Who doesn't love a good peanut butter conspiracy? After all, it's spreading everywhere. Sometimes for reasons that say more about us than about the life and times in which we live it's easier if not actually preferable to believe something that was accidental or random was anything but. And we'll cling to that belief no matter what.
Take as an example a two-fisted, certifiably sad, heartbreaking calamity from another time in the era of pre- 9/11 air-travel. So many lives lost, so many more tangled and twisted and ultimately broken under the weight of everything done and undone in the course of the investigation of the aftermath and we may start on this all over again.
The holes in the hearts of the survivors, where the thinnest of scar tissue has only recently started to cover the place where their beloved was are about to be exposed again in the grim pursuit of The Truth (capital letters are deliberate because The Truth is and should be always Absolute even if it provides absolutely no absolution). If the truth will set you free, what liberation is grief without surcease?
Earlier in the week the game was afoot for Jimmy Hoffa's body. Again. It didn't seem to work out for the folks who see gunmen on the grassy knoll sharing a fudge sundae with Marilyn Monroe and eating peanut butter and fried banana sandwiches with Elvis always want it to, but they're used to that by now and are very comfortable with blaming Them for that magical miscreant tour that leads us all astray.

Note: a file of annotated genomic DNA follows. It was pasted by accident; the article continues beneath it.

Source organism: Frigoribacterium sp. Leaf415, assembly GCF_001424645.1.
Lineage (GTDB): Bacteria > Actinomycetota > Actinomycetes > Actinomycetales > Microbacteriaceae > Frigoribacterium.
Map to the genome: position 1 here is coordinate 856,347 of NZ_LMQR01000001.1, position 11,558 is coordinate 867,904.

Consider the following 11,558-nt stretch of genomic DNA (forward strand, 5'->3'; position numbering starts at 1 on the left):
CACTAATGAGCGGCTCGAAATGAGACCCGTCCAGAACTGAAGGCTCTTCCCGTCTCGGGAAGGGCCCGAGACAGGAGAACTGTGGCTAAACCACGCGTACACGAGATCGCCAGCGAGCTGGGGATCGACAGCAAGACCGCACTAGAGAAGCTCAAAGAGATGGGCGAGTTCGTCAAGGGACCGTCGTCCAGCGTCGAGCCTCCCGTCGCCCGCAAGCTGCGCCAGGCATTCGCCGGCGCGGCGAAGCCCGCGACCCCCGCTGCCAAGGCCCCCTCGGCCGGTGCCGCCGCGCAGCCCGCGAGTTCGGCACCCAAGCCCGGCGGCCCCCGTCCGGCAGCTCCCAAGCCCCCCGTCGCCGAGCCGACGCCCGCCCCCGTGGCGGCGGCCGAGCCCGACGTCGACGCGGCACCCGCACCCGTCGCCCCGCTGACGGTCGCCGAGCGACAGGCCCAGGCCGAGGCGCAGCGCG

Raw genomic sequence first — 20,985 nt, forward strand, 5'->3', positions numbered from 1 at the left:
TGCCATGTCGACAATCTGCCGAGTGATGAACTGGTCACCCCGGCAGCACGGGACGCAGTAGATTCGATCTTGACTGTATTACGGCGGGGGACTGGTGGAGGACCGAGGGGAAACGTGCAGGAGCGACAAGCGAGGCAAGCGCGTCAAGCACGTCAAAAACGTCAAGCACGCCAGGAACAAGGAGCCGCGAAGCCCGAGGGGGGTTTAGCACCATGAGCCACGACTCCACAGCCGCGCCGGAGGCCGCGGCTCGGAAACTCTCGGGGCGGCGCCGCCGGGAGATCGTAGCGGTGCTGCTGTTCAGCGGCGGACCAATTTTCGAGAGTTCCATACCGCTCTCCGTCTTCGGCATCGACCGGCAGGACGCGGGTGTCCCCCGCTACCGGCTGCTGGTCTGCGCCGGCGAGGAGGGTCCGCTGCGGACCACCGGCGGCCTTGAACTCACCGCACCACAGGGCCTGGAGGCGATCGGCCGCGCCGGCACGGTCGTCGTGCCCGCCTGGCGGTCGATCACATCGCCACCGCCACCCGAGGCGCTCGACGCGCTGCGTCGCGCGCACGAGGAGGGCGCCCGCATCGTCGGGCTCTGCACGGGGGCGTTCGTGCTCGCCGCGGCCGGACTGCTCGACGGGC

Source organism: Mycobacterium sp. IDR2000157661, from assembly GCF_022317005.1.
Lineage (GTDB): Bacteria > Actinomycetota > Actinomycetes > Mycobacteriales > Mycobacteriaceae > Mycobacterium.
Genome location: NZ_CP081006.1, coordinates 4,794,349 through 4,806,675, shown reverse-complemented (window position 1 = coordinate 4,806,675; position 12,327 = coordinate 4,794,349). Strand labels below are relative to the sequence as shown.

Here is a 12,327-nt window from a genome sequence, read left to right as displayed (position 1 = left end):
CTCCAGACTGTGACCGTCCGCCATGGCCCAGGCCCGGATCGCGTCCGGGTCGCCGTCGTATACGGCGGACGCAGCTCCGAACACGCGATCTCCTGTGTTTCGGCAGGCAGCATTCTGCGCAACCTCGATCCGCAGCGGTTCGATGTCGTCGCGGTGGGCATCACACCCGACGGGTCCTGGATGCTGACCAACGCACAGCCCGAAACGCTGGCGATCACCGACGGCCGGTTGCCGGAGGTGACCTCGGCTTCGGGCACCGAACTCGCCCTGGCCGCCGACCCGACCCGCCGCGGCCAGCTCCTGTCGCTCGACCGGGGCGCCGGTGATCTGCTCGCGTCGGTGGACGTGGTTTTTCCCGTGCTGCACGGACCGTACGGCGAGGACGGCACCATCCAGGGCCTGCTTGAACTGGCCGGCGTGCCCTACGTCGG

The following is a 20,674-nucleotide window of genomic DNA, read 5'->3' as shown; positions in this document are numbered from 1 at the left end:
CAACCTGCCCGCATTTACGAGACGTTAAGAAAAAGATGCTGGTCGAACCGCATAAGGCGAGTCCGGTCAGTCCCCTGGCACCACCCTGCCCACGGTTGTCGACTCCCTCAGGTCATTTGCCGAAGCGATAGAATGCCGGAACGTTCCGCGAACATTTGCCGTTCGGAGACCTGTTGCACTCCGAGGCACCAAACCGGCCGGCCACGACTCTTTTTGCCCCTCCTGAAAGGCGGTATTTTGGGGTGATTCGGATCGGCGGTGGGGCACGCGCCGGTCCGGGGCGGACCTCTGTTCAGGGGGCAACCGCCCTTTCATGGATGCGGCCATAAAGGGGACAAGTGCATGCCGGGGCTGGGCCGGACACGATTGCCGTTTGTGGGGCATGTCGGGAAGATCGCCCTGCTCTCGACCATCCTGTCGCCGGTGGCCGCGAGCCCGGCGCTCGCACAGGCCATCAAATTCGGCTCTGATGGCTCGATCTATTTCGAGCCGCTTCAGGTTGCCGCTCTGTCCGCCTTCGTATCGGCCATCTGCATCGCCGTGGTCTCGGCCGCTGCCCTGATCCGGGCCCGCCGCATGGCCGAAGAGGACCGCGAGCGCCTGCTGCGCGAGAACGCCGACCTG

I had a note yesterday from a former friend whose so former in his current mental state I'm not sure in real life I'd recognize him (and suspect he'd say the same about me; and we're both right). He wanted to talk about the death of Michael Hastings. Instead of trying to share condolences over the loss of a brilliant and talented reporter, whose profile of General Stanley McChrystal did for Afghanistan in 2010 what Hunter Thompson's Fear and Loathing on the Campaign Trail did in 1972 for presidential campaign politics, I found myself listening to a crazy person spin a saga beyond my compassion and my power of comprehension.
I'm not sure what pushed him over the edge but that's where he was calling from and I hope he makes it back around here sometime when he's better because I miss my friend. Hadn't heard from him, or of him, for close to three decades until yesterday and he never did explain how he knew where to find me which, for the record, I find disquieting. But not every tragedy makes the headlines and somewhere, his happened very quietly but was no less profound.
"There's a spy in the sky.
There's a noise on the wire.
There's a tap on the line
For every paranoid's desire."